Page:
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Ann Bibby reflects on the changes made to the Entrepreneurs’ Relief (ER) on interests in partnerships, a year after they were implemented.

As we approach the first birthday of changes to the Entrepreneurs’ Relief (ER) on interests in partnerships, it might be useful to reflect on what these restrictions mean in practice. Very broadly, the tweaks to the ER rules in 2016 brought in two 5% tests for interests in partnerships. It is then interesting to know how ER might apply to the shares in company that has an interest in a partnership (i.e. corporate partners). It is not so common to have partnerships with corporate members but it does happen and so the ER rules may be important (e.g. on retirement).

ER can be claimed on the disposal of shares in a trading company. For shares in a company, activities carried on by a company as a member of a partnership are treated as being trading activities unless the individual making the disposal fails either or both of the ‘profits & assets test’ and the ‘voting rights test’ in relation to the partnership. If the company is treated as having trading status then ER may be available. The tests are applied by looking at both direct and indirect holdings by the individual making the disposal in the partnership. So, it is necessary to consider holdings in a partnership owned by the person making the disposal.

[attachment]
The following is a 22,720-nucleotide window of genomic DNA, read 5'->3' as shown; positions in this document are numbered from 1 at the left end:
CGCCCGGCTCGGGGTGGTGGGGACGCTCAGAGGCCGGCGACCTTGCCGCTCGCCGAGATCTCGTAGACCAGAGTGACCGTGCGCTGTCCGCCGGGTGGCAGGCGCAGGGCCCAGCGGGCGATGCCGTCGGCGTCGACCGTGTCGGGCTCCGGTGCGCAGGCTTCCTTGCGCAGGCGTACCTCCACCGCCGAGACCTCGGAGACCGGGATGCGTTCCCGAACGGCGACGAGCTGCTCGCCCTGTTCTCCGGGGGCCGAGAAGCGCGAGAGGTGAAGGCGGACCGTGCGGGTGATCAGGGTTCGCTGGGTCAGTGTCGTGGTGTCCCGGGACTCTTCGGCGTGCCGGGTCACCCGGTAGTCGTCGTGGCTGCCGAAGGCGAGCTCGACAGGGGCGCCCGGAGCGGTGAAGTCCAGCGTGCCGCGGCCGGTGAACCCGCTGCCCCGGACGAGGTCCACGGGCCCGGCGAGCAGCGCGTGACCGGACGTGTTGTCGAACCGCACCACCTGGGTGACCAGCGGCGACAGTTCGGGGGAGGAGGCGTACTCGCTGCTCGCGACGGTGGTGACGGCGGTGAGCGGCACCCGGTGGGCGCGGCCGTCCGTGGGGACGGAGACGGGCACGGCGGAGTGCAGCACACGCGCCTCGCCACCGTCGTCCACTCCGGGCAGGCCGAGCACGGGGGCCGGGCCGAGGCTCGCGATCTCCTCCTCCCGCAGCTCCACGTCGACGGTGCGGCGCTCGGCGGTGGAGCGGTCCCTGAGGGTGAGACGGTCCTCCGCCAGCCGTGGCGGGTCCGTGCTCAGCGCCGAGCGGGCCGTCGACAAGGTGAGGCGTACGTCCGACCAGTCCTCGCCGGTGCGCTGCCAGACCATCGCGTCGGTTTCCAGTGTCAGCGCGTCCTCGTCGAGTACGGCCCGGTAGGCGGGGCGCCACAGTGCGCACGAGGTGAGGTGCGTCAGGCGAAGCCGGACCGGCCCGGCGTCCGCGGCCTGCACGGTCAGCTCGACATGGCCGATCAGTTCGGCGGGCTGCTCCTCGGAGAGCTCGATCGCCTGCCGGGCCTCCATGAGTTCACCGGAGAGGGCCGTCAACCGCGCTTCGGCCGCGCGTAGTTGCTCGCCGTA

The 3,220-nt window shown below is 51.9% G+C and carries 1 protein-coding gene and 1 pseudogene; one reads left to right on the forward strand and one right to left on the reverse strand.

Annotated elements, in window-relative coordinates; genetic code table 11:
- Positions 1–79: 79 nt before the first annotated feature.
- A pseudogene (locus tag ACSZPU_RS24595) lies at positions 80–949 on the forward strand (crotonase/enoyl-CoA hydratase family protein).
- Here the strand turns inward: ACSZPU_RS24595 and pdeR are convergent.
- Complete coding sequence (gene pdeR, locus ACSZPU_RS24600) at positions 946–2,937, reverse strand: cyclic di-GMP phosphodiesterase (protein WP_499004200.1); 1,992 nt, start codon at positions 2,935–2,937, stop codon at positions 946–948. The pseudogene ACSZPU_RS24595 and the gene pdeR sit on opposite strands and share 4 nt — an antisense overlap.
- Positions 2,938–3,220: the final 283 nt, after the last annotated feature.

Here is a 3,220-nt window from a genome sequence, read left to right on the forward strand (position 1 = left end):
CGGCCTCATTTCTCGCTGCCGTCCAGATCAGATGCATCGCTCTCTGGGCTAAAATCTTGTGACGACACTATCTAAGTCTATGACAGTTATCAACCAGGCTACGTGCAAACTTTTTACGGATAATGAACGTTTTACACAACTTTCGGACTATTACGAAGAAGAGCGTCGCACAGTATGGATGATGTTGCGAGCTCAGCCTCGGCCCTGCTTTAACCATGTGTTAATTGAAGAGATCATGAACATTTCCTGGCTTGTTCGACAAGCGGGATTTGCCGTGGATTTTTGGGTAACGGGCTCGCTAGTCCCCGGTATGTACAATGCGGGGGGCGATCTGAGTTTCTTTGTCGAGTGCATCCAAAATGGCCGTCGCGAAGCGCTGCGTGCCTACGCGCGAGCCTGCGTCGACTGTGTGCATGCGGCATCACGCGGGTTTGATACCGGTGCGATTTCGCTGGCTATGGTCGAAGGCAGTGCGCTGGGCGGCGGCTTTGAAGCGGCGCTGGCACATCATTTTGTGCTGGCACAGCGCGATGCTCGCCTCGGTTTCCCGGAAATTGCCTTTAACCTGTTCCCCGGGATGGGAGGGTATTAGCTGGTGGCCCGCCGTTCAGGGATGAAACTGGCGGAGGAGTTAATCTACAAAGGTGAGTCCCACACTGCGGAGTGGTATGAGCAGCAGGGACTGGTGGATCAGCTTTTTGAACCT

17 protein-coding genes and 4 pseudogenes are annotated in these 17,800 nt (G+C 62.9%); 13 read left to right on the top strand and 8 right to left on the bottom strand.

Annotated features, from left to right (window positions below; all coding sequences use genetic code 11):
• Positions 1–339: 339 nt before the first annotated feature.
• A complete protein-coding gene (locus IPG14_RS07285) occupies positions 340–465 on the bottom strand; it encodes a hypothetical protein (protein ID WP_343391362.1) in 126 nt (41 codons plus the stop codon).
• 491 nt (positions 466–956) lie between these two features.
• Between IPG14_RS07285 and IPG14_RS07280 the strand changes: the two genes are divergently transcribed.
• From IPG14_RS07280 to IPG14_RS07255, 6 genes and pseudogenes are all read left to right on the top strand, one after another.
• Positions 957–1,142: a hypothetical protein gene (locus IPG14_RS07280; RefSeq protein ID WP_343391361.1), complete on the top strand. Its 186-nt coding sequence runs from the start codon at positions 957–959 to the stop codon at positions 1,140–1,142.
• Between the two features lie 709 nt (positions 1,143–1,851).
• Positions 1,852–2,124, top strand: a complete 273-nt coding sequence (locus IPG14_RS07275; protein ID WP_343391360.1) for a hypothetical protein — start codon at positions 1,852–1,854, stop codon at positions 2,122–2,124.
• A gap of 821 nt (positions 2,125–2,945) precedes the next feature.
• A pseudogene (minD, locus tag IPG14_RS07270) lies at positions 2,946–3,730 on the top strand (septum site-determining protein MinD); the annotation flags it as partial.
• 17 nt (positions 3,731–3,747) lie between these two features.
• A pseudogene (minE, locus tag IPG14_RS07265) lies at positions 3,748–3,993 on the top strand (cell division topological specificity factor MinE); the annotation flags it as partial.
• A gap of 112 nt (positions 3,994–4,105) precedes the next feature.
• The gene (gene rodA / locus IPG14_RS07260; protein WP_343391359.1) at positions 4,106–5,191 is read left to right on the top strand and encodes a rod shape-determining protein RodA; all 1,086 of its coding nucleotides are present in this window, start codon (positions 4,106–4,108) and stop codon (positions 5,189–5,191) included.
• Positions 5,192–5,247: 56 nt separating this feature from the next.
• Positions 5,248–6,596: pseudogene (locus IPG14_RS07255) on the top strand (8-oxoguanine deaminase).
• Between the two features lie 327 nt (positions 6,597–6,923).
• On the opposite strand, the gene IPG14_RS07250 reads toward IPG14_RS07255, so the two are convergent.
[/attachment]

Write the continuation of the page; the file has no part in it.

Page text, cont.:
The individual with shares in the company must satisfy the conditions for both tests throughout the ‘relevant period’. Where the disposal is of shares in a trading company or the holding company of a trading group, the relevant period is normally the period of one year ending with the date of disposal. Alternatively, where the disposal is of shares or securities of a company that has ceased to be either a trading company or holding company of a trading group it is the period of one year ending with that cessation. The two tests are as follows:

1.    The profits & assets test

The individual making the disposal satisfies the profits and assets test if, during the relevant period, the sum of the direct percentage interest in the partnership’s assets and the aggregate direct and indirect percentage share is at least five per cent.

2.    Voting rights test

The person making the disposal meets the voting rights test if, during the relevant period, the sum of his direct and indirect voting rights percentage is at least five per cent. References to a person holding voting rights include references to a person who has the ability to control the exercise of voting rights by another person.

There are other conditions for claiming ER and earlier changes to the ER rules prevented claims on sale of goodwill to a personally owned company. Furthermore, there are many other tax consequences for the inclusion of company members in partnerships such as non-availability of annual investment capital allowances. However, the conditions for ER on shares in corporate trading partners may be very valuable.

As with all such tax situations, advice should also be sought before proceeding. For further details, contact Ann Bibby.